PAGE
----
Whether HOA board members have been working together for years, or there are a good amount of new members, it’s always a good idea to take a step away for actual work and take time for team building.  An HOA is a team of people working together for the common good of the community. Building morale, improving communication, and just getting to know each other better can only have a positive effect on the community as a whole. Here are some effective team building games to encourage a more efficient and happy board, or in any workplace!

 

Two Truths and a Lie

Time Required: 15-30 minutes

Start out by having every team member secretly write down two truths about themselves and one lie on a small piece of paper – Do not reveal to anyone what you wrote down! Once each person has completed this step, allow 10-15 minutes for open conversation – much like a cocktail party – where everyone quizzes each other on their three questions. The idea is to convince others that your lie is actually a truth, while on the other hand, you try to guess other people’s truths/lies by asking them questions. Don’t reveal your truths or lie to anyone – even if the majority of the office already has it figured out! After the conversational period, gather in a circle and one by one repeat each one of your three statements and have the group vote on which one they think is the lie. You can play this game competitively and award points for each lie you guess or for stumping other players on your own lie. This game helps to encourage better communication in the office, as well as it lets you get to know your coworkers better.

 

Sneak a Peek Game

Time Required: 10 minutes

This problem solving activity requires little more than a couple of sets of children’s building blocks. The instructor will build a small sculpture with some of the building blocks and hide it from the group. The participants should then be divided into small teams of four. Each team should be given enough building material so that they can duplicate the structure you’ve already created. The instructor should then place their sculpture in an area that is an equal distance from all the groups. One member from each team can come up at the same time to look at the sculpture for ten seconds and try to memorize it before returning to their team. After they return to their teams, they have twenty-five seconds to instruct their teams about how to build an exact replica of the instructor’s sculpture. After one minute of trying to recreate the sculpture, another member from each team can come up for a “sneak a peek” before returning to their team and trying to recreate the sculpture. The game should be continued in this pattern until one of the team’s successfully duplicates the original sculpture. This game will teach participants how to problem solve in a group and communicate effectively.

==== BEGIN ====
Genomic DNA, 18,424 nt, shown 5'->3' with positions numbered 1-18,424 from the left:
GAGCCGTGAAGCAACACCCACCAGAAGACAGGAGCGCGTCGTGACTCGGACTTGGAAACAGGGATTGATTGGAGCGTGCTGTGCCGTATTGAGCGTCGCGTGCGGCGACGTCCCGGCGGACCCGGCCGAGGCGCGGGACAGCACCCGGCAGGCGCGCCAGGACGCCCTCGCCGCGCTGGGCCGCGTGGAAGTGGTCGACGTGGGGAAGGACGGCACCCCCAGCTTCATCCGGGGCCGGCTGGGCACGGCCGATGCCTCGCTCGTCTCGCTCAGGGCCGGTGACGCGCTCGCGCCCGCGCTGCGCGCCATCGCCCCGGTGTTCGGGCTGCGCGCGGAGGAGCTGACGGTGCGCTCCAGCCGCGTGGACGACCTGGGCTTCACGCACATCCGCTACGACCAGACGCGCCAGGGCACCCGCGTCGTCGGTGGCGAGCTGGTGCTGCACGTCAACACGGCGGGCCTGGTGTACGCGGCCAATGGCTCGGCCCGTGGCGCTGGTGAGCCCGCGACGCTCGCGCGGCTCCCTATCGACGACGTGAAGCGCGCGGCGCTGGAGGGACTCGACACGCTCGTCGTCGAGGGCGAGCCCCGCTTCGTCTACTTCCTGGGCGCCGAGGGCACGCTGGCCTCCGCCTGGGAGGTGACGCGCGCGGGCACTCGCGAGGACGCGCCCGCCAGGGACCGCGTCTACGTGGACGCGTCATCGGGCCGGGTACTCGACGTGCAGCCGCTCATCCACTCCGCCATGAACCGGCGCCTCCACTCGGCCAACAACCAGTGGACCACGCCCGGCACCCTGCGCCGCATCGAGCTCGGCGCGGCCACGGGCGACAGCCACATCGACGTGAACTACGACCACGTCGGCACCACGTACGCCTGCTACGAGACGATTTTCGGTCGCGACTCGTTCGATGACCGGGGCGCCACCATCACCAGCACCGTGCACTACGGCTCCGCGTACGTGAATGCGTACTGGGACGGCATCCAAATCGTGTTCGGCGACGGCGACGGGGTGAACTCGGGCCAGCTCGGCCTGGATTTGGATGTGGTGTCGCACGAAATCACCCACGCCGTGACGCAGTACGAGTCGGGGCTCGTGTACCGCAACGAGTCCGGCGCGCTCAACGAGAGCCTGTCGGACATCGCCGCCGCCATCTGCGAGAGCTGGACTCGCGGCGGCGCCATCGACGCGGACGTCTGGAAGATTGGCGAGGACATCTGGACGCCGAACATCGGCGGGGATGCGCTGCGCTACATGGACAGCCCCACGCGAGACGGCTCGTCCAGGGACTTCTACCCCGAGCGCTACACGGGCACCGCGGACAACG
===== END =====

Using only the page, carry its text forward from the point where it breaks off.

The Take Away Game

Time Required: 5-10 minutes

This planning game only requires 15 coins of any time, including pennies. To play, the instructor can create multiple teams of two or have on group play another, with one representative from each team participating in each game until everyone has had a turn. The set up is simple: a coin is tossed to decide who goes first. Each side may remove two coins every time they call the it (heads or tails) correctly. The winner is the person/team removing that removes the last coin. The game can be made more complex by upping the number of coins a team can take when it’s their turn or by allowing coins to be put back. With increased complexity, the activity allows the teams a strategic planning stage. The goal is to have the players realize that simpler versions of the game can easily be planned and controlled by the team/person playing first.

 

Eye Contact

Time Required: 5 minutes

This trust exercise requires no special equipment, just an even number of participants. Making eye contact is sometimes difficult for people, as it requires a certain amount of trust and respect. Some people avoid it, while others simply aren’t very good at it; they make look away often or appear awkward or uncomfortable, sometimes fidgeting with other objects. This exercise, though simple, can help coworkers become more comfortable and trusting of each other through the practicing of eye contact. For this activity, have people group into pairs and stand facing each other. The idea is to have them stare into their partner’s eyes for at least 60 seconds. Neither participant should be wearing glasses or sunglasses of any kind. There may be some giggles at first, as it can feel somewhat awkward during the first try, but as participants get the hang of it, it should become easier for them to make eye contact for prolonged amounts of time.

What team building exercises do you enjoy using within your company?